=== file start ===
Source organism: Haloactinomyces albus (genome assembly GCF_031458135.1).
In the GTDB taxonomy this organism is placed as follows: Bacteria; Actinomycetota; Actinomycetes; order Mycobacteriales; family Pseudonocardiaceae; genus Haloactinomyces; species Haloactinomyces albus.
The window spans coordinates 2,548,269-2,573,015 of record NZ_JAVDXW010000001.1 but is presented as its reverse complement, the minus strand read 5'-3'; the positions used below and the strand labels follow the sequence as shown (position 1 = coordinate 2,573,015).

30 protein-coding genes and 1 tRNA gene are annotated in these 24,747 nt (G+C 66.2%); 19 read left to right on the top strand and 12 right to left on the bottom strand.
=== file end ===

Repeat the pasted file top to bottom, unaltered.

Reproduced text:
Source organism: Haloactinomyces albus (genome assembly GCF_031458135.1).
In the GTDB taxonomy this organism is placed as follows: Bacteria; Actinomycetota; Actinomycetes; order Mycobacteriales; family Pseudonocardiaceae; genus Haloactinomyces; species Haloactinomyces albus.
The window spans coordinates 2,548,269-2,573,015 of record NZ_JAVDXW010000001.1 but is presented as its reverse complement, the minus strand read 5'-3'; the positions used below and the strand labels follow the sequence as shown (position 1 = coordinate 2,573,015).

30 protein-coding genes and 1 tRNA gene are annotated in these 24,747 nt (G+C 66.2%); 19 read left to right on the top strand and 12 right to left on the bottom strand.